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Makes 32; serves 4-5
(No gluten, dairy, legumes or nightshades)

New Zealand supermarket shoppers are fortunate to be able to purchase grass-fed, free range venison without antibiotics or growth-promoting hormones. Farm-raised venison has a mild flavour with many cuts – such as medallions and stir-fry – requiring only a few minutes of cooking. Or make the meatballs using ground lamb. New Zealand lamb is almost all pasture-fed.

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Fast Fab Ways with Fish and Seafood

(No gluten, dairy and with options for most diets)

Squillions of possibilities follow from a few core concepts. There is a specific recipe (one of my favourites) and then a range of easy ideas.

Fish is an excellent source of Protein, Zinc, iodine, selenium, Magnesium, Calcium (see related articles under website TIPS), many B vitamins and a good source of iron. Iodine and selenium are low in New Zealand soils so fish and seaweed are critical sources. The darker, oilier types of fish such as salmon, tuna and sardines are high in the anti-inflammatory brain food Omega 3 fatty acids (TIPS: The Fats of Life). These are also critical to heart and arterial health. See the HEALTH STORE page for my report: The Heart of the Matter for how to treat and prevent cardiovascular problems.

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(Vegan; no gluten, dairy or egg; with options for nightshades*)

Some vegetarian food is dull and earnest, chaotically combined, or endlessly chewy. Inexperienced cooks often just remove the meat and compensate with heaps of cheese. Little understanding is shown about contrasting and harmonising shapes, colours, textures and the five core tastes of sweet, salty, sour, bitter, and umami (savoury). Dishes can be low in focus and subtlety – and Protein (see TIPS page) due to poor plant combinations.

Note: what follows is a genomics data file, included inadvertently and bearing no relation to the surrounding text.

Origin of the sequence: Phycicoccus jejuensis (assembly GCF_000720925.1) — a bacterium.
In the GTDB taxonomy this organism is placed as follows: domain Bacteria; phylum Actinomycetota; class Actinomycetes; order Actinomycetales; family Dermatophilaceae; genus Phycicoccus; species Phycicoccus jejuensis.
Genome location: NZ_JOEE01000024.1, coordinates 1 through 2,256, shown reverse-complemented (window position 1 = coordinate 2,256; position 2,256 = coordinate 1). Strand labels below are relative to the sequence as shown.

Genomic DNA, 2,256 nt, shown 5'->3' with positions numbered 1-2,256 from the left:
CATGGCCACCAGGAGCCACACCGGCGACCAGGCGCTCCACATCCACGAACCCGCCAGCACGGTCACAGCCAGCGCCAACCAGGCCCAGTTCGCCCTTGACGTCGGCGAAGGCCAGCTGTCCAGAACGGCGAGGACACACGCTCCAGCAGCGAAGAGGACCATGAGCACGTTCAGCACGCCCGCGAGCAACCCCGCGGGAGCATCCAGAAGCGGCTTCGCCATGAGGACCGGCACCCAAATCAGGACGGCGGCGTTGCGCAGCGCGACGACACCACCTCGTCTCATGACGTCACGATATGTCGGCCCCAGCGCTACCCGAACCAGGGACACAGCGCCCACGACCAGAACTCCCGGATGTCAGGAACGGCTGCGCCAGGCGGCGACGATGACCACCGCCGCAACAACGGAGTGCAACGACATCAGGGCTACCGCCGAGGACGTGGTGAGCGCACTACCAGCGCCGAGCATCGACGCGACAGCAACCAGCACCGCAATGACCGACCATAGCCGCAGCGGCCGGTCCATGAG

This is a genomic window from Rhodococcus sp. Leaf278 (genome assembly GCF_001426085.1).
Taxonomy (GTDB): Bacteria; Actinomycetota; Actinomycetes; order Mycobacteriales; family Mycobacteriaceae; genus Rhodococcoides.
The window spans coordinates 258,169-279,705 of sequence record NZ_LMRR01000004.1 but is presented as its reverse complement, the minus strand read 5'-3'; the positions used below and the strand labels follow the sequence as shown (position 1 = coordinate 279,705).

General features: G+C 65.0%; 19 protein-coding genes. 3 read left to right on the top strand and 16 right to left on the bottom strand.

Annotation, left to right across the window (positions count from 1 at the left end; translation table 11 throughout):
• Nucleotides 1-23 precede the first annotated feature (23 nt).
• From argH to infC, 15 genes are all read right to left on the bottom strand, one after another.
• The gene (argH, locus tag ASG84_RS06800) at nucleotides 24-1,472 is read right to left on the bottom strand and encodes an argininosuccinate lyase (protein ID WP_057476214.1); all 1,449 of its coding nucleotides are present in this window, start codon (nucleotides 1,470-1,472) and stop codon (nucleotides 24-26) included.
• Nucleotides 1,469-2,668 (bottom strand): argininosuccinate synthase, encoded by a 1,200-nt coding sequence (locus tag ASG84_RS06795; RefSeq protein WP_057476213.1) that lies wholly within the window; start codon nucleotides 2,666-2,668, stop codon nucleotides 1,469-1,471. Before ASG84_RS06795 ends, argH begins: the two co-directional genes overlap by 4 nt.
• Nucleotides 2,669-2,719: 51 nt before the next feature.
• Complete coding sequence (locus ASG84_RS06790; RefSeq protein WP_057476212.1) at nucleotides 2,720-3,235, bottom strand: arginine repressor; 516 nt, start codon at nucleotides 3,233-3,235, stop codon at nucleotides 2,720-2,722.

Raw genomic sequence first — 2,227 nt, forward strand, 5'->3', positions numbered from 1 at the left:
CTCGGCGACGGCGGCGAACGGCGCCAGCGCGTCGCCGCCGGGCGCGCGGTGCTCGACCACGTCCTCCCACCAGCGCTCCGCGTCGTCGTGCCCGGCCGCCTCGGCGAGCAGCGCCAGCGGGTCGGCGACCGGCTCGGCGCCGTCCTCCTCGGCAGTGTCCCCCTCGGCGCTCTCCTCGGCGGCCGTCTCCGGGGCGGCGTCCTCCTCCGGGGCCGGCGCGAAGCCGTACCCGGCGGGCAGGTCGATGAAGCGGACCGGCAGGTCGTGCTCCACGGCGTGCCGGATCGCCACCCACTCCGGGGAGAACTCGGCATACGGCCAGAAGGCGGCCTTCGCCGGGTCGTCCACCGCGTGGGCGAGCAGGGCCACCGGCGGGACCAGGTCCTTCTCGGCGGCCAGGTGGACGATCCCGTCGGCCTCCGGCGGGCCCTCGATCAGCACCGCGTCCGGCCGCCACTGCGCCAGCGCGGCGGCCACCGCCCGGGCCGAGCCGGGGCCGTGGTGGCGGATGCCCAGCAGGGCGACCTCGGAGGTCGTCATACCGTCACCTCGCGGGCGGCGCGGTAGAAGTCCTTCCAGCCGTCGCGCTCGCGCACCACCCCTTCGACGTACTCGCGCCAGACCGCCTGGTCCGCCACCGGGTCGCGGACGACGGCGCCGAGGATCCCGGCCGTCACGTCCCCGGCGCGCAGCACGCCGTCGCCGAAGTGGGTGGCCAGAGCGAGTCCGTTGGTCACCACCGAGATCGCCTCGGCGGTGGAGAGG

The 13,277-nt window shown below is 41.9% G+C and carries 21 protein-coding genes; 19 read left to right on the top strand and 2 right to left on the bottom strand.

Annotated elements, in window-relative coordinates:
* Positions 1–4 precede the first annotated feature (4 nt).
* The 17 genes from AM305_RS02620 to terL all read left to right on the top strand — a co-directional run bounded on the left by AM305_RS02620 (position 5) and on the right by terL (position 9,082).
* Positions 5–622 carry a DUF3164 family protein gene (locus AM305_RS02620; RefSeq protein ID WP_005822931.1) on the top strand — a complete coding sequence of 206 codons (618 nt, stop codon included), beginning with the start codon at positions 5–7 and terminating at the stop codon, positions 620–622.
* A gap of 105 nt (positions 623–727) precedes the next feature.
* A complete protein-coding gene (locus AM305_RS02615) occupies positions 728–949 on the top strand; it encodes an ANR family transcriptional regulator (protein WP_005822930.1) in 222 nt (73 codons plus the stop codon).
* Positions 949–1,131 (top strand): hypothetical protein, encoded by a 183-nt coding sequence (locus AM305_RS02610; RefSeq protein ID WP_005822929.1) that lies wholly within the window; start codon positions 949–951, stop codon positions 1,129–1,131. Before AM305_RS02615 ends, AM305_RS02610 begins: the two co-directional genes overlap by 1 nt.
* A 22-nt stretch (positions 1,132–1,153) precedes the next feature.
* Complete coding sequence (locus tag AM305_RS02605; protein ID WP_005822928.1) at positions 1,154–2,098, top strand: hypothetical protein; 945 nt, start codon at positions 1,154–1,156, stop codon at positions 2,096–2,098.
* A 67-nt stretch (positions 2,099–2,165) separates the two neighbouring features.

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Makes 12
(No gluten or dairy)

Even people of otherwise refined sensibilities commonly exhibit a murmuring pleasure from food eaten messily by hand with primal juices dripping. These burgers can be fried, baked or barbequed. Consume sedately as patties – accompanied by salad or mixed steamed vegetables – or serve on toast or buns. Offer an assortment of stack-your-own components: lettuce, tomato, gherkin, cooked onion and mushrooms, mustard, relish, aioli or Green Herb Dressing (see The Shape Diet).

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Serves 4
(No gluten, dairy or cane sugar)

Watch these disappear. High in calcium, hormone-balancing isoflavones, and vitality-sustaining protein, low GI, yet delicate of structure, these will entice even the breakfast-phobic. No one will ever guess the ingredients involved. Maple syrup is a classic topping, or try new Apple Syrup, which is available in supermarkets and is free of added sugar.